11. memoria: It is possible to argue, and win, that Latin is superior and that the TLM is superior. But it is possible to do so without being “elitist”.

  12. memoriadei says:

    Thank you, Fr., for your comment. I don’t know enough about the difference to feel qualified to debate it. I am inclined to follow the Magisterium as a 100% card carrying follower. And, I understand what you are saying. I came into the Church at 14 when Mass had not yet changed, railings still there, mantillas still worn. That was 1964. By the time 1970 came, Newman Center was completely “modern” and I felt so uncomfortable there. I didn’t feel I was in a Catholic Church. I would be interested in knowing the reasons why TLM is better, not for debate but only for my own knowledge.

  13. jeff says:

    I attend the traditional mass exclusively because I believe that the novus ordo has been pruned of it’s catholic character, watered down in the doctrine department if you will.

    But I don’t go expressing my views to people anymore unless they are interested.

    I find that the very act of only attending the ‘OLD’ is considered an insult by many people who attend both or the novus ordo only.

  14. memoriadei says:

    I don’t mind the “old”. I am old. ha! I have the 1914 Missal my grandmother used. And, I understand that it would not be the same as the 1962 but, again, I don’t know what would be different. It’s a beautiful treasure to have it, for sure. As well, I am in the rural area of the Ozarks so it’s not always easy to find “old”. However, I’m sure my bishop (Van Johnston) has at least one Mass per week probably at the Cathedral. One of these days, when I get DSL, I will be able to have the pleasure of seeing and hearing Fr. Z in the chapel! I love the meditative moments that the Holy Father makes sure to have when he has Mass. Mass seems just too fast for me. I like to ruminate before straight on to the next thing.

  15. Brian says:

    Those who perpetrate the racial double-standard are racists. What shall we call the second group? Modernists? Is it possible to be a Catholic and a modernist at the same time?

  16. Al says:

    I believe that even if the person has the view that the new Mass is invalid (assuming the worst case) they still have a right to be accommodated by their pastors under canon 214 (“The Christian faithful have the right to worship God according to the prescripts of their own rite approved by the legitimate pastors of the Church and to follow their own form of spiritual life so long as it is consonant with the doctrine of the Church”).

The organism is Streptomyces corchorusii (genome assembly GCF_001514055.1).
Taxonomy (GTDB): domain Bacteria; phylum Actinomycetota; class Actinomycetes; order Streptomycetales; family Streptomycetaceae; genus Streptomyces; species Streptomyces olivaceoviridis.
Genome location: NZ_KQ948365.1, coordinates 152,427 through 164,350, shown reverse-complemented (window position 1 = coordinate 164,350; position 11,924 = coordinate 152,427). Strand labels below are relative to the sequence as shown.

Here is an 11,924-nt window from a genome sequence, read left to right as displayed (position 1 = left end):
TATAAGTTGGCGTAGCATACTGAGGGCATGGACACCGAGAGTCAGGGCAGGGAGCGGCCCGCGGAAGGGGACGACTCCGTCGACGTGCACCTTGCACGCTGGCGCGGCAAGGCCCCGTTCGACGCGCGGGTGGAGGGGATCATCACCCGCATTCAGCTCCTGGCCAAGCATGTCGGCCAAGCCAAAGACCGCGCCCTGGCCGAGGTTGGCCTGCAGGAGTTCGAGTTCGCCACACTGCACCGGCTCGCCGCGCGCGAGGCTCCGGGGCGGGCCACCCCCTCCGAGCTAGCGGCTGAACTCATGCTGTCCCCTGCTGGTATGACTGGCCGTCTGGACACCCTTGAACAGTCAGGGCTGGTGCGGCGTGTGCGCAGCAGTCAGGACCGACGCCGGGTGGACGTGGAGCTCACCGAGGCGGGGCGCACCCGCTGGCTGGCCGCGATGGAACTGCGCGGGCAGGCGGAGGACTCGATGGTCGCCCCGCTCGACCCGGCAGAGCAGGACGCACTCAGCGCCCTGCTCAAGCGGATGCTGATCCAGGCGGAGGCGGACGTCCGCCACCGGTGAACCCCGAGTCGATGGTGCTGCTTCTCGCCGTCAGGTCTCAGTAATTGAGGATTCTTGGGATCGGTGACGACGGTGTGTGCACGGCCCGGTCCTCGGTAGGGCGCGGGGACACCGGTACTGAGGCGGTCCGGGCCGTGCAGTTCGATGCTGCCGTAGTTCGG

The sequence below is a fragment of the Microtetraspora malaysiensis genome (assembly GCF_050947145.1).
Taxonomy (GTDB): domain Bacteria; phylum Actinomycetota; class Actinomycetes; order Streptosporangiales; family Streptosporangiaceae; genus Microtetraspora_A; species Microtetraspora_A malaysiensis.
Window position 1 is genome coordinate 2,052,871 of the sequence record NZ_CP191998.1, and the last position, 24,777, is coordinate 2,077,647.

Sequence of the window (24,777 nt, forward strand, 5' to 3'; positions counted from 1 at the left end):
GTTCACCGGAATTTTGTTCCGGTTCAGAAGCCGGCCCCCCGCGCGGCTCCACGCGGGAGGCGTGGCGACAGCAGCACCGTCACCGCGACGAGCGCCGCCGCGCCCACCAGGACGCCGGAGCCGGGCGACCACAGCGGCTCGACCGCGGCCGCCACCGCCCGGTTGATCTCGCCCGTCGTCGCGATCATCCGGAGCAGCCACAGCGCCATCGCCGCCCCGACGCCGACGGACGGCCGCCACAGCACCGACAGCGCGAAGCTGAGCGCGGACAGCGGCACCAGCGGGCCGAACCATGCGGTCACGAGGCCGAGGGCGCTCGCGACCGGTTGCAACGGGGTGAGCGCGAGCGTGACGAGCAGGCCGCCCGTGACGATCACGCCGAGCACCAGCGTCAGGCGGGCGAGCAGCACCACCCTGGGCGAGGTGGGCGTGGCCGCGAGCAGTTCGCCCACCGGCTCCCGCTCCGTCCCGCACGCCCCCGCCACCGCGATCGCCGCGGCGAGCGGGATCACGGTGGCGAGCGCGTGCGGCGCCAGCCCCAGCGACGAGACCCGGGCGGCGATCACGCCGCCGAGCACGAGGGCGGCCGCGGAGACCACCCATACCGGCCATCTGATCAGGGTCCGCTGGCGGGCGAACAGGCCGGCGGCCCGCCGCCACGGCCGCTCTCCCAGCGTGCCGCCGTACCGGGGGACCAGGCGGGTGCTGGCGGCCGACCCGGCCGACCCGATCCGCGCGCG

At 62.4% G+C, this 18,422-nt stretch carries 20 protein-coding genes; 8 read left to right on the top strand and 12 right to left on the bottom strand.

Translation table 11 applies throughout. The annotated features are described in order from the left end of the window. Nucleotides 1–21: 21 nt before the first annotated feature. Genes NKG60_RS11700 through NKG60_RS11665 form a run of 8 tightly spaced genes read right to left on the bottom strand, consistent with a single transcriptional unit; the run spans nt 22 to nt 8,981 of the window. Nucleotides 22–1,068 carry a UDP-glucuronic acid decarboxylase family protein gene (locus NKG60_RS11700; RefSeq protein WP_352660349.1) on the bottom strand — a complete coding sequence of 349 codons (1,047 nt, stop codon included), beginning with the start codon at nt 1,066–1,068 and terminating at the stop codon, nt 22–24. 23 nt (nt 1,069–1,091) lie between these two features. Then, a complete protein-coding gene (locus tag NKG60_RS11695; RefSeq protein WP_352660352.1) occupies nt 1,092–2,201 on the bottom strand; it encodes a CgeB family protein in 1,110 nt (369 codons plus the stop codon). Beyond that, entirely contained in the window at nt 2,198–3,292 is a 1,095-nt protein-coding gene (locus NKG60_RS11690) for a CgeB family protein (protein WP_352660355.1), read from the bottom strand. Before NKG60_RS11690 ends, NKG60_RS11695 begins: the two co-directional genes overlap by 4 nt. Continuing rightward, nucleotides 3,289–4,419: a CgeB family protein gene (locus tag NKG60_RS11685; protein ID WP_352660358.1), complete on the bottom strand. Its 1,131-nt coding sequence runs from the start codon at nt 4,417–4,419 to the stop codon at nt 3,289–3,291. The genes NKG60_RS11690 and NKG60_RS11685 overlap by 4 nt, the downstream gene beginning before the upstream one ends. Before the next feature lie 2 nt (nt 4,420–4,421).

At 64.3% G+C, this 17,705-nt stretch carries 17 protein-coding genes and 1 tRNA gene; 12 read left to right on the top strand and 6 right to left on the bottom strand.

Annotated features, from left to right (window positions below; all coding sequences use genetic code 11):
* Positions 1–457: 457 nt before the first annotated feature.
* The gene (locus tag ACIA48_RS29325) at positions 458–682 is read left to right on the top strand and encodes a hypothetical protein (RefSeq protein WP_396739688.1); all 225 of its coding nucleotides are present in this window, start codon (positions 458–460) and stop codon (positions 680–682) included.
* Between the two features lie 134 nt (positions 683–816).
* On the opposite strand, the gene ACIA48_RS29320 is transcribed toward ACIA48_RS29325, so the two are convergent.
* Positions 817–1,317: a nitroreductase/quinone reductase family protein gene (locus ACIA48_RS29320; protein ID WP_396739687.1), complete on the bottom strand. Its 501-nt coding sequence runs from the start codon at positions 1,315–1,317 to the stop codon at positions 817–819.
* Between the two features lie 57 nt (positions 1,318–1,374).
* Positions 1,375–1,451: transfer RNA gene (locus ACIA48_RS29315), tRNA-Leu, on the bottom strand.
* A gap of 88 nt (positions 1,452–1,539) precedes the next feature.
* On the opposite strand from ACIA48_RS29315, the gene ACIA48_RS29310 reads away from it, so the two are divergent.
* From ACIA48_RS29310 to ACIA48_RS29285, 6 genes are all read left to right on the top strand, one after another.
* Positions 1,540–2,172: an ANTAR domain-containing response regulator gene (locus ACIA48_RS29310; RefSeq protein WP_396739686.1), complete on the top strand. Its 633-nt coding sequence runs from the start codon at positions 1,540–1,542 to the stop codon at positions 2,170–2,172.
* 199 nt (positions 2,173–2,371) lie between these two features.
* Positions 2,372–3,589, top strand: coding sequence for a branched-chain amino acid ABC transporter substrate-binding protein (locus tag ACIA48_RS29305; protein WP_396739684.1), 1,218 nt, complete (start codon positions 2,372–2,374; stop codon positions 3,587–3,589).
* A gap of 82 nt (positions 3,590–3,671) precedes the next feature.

Pastorally speaking, does it really hurt to let Aunt Gertrude go to the Tridentine Mass? Is she going to hell just because she can’t figure out that the Pauline Missal is valid? I don’t think so. The BEST pastoral way to catechize Aunt Gertrude is not to vindictively deny her what she has had in the past and call her a heretic, but to let her attend the Tridentine Mass and be educated over time to recognize that the church has allowed both forms to be celebrated. Just this Sunday, in the new lectionary, we heard Saint Paul “I have become all things to all people.” If only some “pastoral” personalities would listen to that.

  17. fxr2 says:

    Father Z:
    At the beginning of your article you state. “I recently heard on TV a media wonk challenge a racial double-standard in sentencing guidelines for cocaine and for crack. Cocaine is used more by white people but the sentencing guidelines are less harsh than those for crack, used more by black people. I don’t know enough about this issue to assess it, but a good question is raised.”
    I know it is not the thrust of your article but [... and for that reason, I am closing the rabbit hole.]

  18. Timothy Capps says:

    Just to comment on the sentencing federal guidelines themselves.[Nope... don't think so.]
    Interesting exercise, Father.

  19. Clinton says:

    I agree with toomey in the very first comment above: this is an excellent point you’ve made, Father. What bad can come from
    a generous implementation of Summorum Pontificum? Whatever the causes of the scandal, confusion, and bare ruined choirs
    of the last few decades, the blame cannot be laid at the feet of the folks devoted to the older rite of the Mass. As Al pointed out